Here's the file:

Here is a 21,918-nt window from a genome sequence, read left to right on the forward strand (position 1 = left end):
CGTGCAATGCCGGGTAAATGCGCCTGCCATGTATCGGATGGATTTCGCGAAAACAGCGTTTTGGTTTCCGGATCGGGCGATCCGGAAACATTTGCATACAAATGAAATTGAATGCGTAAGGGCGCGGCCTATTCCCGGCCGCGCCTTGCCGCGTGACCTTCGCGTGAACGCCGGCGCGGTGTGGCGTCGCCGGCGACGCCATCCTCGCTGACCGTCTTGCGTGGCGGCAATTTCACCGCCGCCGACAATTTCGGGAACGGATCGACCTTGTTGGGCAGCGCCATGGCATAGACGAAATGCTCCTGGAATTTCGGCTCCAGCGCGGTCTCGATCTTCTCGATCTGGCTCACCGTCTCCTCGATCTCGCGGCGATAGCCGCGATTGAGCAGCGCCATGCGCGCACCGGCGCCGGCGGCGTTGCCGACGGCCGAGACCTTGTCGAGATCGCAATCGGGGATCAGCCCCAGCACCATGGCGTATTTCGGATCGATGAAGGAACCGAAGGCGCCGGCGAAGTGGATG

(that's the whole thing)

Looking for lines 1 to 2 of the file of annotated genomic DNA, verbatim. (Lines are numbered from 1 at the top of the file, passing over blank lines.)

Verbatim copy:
Here is a 21,918-nt window from a genome sequence, read left to right on the forward strand (position 1 = left end):
CGTGCAATGCCGGGTAAATGCGCCTGCCATGTATCGGATGGATTTCGCGAAAACAGCGTTTTGGTTTCCGGATCGGGCGATCCGGAAACATTTGCATACAAATGAAATTGAATGCGTAAGGGCGCGGCCTATTCCCGGCCGCGCCTTGCCGCGTGACCTTCGCGTGAACGCCGGCGCGGTGTGGCGTCGCCGGCGACGCCATCCTCGCTGACCGTCTTGCGTGGCGGCAATTTCACCGCCGCCGACAATTTCGGGAACGGATCGACCTTGTTGGGCAGCGCCATGGCATAGACGAAATGCTCCTGGAATTTCGGCTCCAGCGCGGTCTCGATCTTCTCGATCTGGCTCACCGTCTCCTCGATCTCGCGGCGATAGCCGCGATTGAGCAGCGCCATGCGCGCACCGGCGCCGGCGGCGTTGCCGACGGCCGAGACCTTGTCGAGATCGCAATCGGGGATCAGCCCCAGCACCATGGCGTATTTCGGATCGATGAAGGAACCGAAGGCGCCGGCGAAGTGGATG